Ales Kot writes comics, amongst other things. His first graphic novel, Wild Children with Riley Rossmo, was published by Image Comics last year. He quickly followed this with Change with Morgan Jeske, also at Image. The collected edition was just released by Image last week.
Now he’s writing the superhero series Suicide Squad for DC and his creator owned espionage comic Zero for Image.
Guernica: How, after seeding that initial idea in their minds, did he end up trapping them—if that’s what happened—in the jungle?
Julia Scheeres: Here’s the key thing: Everyone who went to Jonestown thought they could leave at any time if they didn’t like it. But once they arrived, via a two-day river boat trip, Jones confiscated their money and passports. He told them that if they wanted to go back to the United States, they could swim back: he wasn’t paying their airfare. I believe his plan all along was to sequester them in an isolated spot and kill them. Most Peoples Temple members arrived in Jonestown in the summer of 1977, and he introduced the notion of “revolutionary suicide” soon after. They were shocked; they’d immigrated to Jonestown seeking a better life for themselves and their children only to discover their pastor was intent on killing them. One of the most heartbreaking things I discovered in my research was dozens of notes to Jones from residents begging him to let them return to California. One mother said her daughter was having nightmares after listening to debates on the best way to kill the one thousand residents of Jonestown, and that she didn’t know how to convince her daughter that “death was a good thing.” Many offered to send down their paychecks for the rest of their lives if he’d let them go. He couldn’t of course; they would have let the world know that he’d gone completely mad.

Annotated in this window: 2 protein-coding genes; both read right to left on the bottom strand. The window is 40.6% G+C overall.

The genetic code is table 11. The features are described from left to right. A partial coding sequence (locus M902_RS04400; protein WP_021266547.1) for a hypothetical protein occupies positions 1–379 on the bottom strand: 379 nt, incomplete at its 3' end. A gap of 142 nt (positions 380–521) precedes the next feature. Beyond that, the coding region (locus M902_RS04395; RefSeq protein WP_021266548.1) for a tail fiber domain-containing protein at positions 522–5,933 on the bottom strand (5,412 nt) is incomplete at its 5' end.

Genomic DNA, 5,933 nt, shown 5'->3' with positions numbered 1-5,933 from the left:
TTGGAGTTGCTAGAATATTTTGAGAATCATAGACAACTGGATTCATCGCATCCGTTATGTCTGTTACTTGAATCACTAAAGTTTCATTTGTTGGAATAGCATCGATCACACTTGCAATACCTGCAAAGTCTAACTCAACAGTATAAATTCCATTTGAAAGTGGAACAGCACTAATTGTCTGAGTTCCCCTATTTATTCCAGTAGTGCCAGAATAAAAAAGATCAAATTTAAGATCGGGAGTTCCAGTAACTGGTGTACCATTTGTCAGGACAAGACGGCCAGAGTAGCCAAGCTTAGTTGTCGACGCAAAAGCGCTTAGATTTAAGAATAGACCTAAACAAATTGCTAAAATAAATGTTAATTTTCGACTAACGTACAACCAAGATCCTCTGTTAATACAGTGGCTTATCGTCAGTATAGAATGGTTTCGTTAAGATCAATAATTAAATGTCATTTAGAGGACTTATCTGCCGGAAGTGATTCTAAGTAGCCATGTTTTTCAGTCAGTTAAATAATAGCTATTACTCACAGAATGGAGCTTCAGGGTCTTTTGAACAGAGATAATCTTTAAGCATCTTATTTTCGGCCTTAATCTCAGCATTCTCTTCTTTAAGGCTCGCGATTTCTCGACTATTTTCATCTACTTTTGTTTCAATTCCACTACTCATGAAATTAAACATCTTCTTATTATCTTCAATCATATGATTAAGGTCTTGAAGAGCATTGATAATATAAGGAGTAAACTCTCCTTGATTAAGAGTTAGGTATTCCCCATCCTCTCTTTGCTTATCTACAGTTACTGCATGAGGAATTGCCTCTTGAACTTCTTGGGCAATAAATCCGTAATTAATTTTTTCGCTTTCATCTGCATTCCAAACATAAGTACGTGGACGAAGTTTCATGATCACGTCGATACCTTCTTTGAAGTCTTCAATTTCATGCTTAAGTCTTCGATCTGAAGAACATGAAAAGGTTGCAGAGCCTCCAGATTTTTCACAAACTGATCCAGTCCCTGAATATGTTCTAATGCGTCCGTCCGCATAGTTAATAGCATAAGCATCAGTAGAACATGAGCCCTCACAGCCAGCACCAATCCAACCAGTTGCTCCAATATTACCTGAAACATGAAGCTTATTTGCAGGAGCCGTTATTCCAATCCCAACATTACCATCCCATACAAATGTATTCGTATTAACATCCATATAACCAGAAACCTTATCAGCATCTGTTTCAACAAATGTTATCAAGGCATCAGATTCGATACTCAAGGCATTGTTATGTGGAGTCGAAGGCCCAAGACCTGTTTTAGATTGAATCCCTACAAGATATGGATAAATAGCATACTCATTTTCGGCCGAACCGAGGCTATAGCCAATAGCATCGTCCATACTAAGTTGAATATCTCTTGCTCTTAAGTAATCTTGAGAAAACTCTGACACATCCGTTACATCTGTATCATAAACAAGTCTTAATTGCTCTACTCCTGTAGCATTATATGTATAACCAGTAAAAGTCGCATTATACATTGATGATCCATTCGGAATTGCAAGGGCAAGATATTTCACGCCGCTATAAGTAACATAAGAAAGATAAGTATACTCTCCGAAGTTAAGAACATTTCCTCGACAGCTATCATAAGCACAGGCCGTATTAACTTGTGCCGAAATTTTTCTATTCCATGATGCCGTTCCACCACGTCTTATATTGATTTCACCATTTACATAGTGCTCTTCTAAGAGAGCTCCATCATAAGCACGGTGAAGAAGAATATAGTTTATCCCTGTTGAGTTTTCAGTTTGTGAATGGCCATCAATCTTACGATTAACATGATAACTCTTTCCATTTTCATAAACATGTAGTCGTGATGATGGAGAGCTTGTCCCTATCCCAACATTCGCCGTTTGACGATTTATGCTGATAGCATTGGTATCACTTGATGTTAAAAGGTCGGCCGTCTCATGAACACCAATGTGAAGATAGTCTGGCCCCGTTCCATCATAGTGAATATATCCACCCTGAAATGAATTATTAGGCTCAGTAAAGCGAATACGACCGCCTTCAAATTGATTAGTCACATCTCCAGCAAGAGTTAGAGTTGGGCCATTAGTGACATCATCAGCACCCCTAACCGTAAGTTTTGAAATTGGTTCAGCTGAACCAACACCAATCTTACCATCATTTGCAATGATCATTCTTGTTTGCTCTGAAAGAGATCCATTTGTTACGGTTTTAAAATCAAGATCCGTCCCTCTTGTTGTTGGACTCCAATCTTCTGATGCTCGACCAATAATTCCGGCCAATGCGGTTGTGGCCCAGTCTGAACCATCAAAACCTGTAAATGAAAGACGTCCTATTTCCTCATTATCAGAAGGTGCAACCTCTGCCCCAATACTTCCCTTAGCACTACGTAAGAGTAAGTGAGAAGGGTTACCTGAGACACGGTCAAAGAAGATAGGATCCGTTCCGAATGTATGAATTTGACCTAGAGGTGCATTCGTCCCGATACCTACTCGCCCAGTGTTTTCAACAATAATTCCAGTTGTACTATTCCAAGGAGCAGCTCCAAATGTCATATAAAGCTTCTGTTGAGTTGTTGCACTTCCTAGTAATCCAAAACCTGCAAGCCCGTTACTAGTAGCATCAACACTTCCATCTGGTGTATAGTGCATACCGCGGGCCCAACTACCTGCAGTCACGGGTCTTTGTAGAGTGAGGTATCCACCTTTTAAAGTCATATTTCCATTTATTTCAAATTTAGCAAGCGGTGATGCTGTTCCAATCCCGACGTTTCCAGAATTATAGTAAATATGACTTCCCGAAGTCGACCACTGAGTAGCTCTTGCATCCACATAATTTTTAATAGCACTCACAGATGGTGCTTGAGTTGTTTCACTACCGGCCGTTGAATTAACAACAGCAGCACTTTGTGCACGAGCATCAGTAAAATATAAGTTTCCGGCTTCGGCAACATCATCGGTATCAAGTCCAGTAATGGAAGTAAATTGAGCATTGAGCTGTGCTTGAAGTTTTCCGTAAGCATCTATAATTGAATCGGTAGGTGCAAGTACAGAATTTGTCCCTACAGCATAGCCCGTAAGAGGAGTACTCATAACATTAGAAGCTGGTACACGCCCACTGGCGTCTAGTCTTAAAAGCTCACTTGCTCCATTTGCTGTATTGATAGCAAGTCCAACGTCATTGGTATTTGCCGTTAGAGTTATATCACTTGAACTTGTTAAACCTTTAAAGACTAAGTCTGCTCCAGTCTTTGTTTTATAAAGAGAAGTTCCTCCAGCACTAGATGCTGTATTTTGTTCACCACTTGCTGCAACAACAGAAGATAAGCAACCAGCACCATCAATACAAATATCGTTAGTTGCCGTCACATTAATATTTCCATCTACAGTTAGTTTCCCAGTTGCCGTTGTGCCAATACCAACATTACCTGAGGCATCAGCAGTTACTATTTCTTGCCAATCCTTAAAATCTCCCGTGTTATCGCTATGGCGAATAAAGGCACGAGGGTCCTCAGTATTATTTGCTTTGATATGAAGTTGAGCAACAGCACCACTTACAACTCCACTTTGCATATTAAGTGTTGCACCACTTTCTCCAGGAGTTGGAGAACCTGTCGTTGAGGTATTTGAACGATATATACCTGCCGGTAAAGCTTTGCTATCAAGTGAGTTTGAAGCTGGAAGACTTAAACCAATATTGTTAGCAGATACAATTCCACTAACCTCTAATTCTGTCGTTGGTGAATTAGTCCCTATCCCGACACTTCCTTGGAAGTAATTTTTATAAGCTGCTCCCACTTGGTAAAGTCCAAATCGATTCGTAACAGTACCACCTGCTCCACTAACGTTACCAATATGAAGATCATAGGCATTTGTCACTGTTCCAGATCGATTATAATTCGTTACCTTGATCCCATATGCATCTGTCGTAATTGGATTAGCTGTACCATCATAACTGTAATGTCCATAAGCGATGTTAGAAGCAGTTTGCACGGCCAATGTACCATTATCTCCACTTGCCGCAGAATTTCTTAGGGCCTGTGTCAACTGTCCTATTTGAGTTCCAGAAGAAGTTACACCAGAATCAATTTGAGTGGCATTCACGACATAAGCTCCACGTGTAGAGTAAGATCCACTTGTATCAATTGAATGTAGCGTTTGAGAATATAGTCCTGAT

I think the folks who joined Jones’s church did so because they truly believed in his stated ideals of racial equality and social justice. That’s why he was able to convince one thousand of them to immigrate to the jungle of Guyana. Although history has stigmatized Jonestown residents as the people who “drank the Kool-aid,” I’d argue that they were noble idealists. Furthermore, they were murdered. They didn’t willingly drink poison—they were forced to do so at gunpoint. They sought the ideal, only to have their leader horribly betray them.
Vice’s Claire Evans just got to check out the largest known collection of OMNI related ephemera in the world and shares some interesting news (emphasis mine, since I almost missed this):
OMNI was bankrolled by a fountain of cash generated by Penthouse. And by bankrolled, I mean bankrolled: the most shocking thing I found in Jeremy’s filing cabinets wasn’t the Penthouse negatives but stacks of magazines annotated with invoices detailing how much each contributor was paid. For the issue dated November 1989, Guccione’s company, General Media Incorporated, spent $16,843.65 on illustrations – solar sails, airbrushed mazes, a silhouette of Neptune pressed up against an inky sky. It goes without saying, but I’ll say it anyway, that this sum eclipses the entire monthly operating budgets of many modern magazines.
This is because Bob loved art. His mansions in Manhattan and on the Hudson river were both filled with old masters and paintings by the hundreds of artists he tapped to illustrate OMNI and Penthouse. “Design was everything for Bob,” Jane said. No matter if they were selecting pictorials for Penthouse or laying out the sleek, futuristic pages of OMNI, it was the same. “I knew in the end, we would thinking about that vertical, that horizontal, we’d be thinking about that perfect placement, we’d be thinking about design, color, light.” When Guccione’s empire crumbled – General Media went bankrupt in 2003 – his personal assets were liquidated to pay off debts. The Van Goghs, Modiglianis, Picassos, and Renoirs went to the auction house; the rest of the artworks – sexy pictures and science fiction landscapes alike – were scattered to the wind. […]
OMNI is returning with a vengeance. An exhibition of its art is in the works, some of which I saw: original lithographs and paintings from the magazine, artworks that Jeremy et al. have been tracking down at huge cost. The warehouse now stashes 53 surrealistic oils and fantasy landscapes and contains works by Rafal Olbinski, Robert Kittila, Jon Berkey, Tsuneo Sanda, and Bruce Jensen. Coming up: a book of this collected artwork, released by Powerhouse Books; a panel at the Toronto Fan Expo; and eventually booths at conventions around the country.
I bought a stash of OMNI magazines on eBay a couple years ago and it was totally worth it. But you can read scans online for free at Archive.org. If you don’t know where to start, here’s a list of issues with William Gibson stories and here’s the famous issue seen above, with an H.R. Giger cover and an interview with Future Shock author Alvin Toffler conducted by Guccione, a “Computer Lib” article by Ted “Xanadu” Nelson, John Lily on dolphins, fiction by Greg Bear and more.